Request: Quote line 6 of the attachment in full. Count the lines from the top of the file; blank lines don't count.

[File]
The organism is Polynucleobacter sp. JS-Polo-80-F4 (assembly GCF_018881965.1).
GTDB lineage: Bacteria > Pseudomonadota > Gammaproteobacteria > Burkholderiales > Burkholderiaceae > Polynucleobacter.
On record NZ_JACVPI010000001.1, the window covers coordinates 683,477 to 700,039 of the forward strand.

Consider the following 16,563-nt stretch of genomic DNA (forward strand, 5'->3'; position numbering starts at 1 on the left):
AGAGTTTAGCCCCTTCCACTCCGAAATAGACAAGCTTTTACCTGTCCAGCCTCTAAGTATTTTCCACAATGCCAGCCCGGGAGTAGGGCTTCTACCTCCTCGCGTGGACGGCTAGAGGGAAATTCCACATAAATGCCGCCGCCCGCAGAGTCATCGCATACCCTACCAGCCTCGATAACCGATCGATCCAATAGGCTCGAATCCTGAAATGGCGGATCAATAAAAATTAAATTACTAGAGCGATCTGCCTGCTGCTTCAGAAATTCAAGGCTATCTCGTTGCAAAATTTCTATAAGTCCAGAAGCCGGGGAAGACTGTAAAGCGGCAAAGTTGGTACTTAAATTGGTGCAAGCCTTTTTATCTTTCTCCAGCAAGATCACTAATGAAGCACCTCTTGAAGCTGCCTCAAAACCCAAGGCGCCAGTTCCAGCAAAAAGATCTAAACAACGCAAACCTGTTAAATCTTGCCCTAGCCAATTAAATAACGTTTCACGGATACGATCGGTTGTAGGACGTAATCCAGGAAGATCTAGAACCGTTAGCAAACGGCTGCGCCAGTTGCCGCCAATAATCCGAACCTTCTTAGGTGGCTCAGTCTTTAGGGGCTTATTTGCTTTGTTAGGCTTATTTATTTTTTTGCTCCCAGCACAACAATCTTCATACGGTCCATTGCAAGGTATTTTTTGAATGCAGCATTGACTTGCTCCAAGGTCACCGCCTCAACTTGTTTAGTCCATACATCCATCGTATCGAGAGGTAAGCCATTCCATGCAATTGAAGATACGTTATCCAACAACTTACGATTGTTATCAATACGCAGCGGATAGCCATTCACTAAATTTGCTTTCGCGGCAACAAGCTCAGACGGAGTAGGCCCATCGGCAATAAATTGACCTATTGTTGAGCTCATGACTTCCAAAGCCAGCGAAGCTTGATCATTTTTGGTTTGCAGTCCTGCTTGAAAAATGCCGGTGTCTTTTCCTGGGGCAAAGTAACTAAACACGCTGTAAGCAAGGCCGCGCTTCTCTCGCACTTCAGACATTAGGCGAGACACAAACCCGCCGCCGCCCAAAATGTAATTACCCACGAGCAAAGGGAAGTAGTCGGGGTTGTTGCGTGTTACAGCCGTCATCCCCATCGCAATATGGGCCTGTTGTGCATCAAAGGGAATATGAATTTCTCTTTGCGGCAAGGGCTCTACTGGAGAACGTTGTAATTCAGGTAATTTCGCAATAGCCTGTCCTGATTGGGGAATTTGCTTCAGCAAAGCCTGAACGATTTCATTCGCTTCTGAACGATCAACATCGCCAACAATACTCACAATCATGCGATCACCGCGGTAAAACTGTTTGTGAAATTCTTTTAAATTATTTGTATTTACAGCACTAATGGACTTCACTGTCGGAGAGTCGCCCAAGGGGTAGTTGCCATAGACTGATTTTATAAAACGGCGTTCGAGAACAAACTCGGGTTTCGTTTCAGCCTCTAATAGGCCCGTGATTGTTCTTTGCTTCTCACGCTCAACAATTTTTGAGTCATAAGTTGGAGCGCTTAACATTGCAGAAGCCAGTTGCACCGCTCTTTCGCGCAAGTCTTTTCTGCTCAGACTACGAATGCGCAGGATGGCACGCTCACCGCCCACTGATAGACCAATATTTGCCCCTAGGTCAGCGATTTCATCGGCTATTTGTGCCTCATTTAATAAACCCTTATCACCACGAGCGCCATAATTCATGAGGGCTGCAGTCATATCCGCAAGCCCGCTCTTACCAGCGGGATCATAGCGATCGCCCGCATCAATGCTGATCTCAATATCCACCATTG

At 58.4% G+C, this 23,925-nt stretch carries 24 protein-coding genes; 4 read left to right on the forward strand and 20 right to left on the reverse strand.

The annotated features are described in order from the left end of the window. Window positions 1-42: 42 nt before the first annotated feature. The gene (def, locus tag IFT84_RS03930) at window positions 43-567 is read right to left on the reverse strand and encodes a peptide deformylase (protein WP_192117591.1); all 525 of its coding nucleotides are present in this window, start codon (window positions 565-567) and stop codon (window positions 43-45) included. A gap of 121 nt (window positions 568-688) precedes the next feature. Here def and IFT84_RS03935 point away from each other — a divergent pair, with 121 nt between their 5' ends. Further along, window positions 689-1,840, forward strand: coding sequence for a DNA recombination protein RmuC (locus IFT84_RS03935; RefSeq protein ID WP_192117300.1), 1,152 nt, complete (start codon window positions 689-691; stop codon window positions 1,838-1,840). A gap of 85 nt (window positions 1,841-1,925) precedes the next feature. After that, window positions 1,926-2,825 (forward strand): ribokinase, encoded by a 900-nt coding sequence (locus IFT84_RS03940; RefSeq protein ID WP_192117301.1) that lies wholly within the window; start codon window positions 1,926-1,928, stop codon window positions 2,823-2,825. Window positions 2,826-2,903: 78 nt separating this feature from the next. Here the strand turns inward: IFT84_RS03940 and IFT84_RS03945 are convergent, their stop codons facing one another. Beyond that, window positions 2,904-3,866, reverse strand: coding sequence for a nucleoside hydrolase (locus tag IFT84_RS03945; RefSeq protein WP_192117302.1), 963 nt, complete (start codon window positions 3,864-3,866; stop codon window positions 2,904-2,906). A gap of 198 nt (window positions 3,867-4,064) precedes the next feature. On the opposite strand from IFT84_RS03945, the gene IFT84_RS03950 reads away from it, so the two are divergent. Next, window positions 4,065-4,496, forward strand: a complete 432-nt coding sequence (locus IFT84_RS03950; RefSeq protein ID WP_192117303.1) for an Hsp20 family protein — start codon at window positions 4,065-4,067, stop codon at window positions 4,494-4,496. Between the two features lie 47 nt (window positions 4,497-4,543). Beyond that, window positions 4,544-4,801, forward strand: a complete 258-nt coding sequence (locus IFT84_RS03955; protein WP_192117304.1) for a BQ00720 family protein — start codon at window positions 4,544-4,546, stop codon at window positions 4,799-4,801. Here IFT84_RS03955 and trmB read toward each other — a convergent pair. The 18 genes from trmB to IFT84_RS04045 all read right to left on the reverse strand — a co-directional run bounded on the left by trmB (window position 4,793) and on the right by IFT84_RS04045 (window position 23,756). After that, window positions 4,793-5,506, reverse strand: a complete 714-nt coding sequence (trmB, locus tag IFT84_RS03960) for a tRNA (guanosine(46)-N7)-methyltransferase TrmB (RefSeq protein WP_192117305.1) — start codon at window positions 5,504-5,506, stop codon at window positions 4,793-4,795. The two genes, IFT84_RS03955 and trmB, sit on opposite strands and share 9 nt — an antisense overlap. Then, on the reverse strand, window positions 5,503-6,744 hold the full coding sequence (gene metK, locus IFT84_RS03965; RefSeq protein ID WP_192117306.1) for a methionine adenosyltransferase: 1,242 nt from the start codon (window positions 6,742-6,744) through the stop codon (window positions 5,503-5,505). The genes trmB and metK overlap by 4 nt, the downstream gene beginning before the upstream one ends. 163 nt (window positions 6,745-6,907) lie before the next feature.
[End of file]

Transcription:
At 58.4% G+C, this 23,925-nt stretch carries 24 protein-coding genes; 4 read left to right on the forward strand and 20 right to left on the reverse strand.